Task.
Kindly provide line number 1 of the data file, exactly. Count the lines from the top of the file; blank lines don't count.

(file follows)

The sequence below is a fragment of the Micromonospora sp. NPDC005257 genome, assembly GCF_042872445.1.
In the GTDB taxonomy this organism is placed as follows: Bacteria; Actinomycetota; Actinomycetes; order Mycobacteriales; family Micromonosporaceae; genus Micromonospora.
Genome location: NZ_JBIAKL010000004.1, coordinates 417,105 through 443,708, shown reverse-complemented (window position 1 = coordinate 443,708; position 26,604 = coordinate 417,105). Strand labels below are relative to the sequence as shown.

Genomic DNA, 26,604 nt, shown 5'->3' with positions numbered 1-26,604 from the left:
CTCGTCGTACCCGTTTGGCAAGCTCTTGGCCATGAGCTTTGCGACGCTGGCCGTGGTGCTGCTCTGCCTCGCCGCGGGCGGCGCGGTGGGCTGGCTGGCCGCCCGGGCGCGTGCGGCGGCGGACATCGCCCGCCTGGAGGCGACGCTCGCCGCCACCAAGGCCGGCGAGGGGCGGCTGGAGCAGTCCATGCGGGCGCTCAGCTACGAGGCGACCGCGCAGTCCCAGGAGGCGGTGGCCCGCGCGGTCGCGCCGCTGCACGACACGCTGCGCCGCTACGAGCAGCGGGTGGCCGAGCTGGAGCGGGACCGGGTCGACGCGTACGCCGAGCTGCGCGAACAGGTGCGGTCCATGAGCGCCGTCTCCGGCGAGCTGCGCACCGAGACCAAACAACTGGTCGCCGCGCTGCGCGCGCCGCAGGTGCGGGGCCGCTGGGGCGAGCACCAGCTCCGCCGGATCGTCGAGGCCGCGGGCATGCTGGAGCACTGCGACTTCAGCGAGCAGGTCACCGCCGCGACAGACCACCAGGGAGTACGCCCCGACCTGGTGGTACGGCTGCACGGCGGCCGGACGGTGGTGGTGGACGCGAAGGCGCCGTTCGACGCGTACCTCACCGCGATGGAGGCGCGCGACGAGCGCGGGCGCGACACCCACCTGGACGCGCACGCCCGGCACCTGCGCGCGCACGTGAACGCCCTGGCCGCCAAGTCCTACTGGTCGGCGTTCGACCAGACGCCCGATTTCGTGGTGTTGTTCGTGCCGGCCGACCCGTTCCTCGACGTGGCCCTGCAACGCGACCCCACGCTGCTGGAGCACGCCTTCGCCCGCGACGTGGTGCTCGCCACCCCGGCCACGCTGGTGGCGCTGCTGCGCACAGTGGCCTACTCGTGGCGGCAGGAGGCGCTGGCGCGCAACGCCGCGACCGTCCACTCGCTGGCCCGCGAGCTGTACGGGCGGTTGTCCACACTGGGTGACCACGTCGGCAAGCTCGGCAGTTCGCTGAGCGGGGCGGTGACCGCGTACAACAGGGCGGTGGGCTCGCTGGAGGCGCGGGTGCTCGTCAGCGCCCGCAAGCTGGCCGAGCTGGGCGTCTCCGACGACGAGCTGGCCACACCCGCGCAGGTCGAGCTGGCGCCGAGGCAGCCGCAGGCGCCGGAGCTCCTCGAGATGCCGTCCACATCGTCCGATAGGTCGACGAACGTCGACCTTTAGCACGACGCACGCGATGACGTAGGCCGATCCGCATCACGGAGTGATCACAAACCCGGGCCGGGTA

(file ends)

The sequence below is a fragment of the Micromonospora sp. NPDC005257 genome, assembly GCF_042872445.1.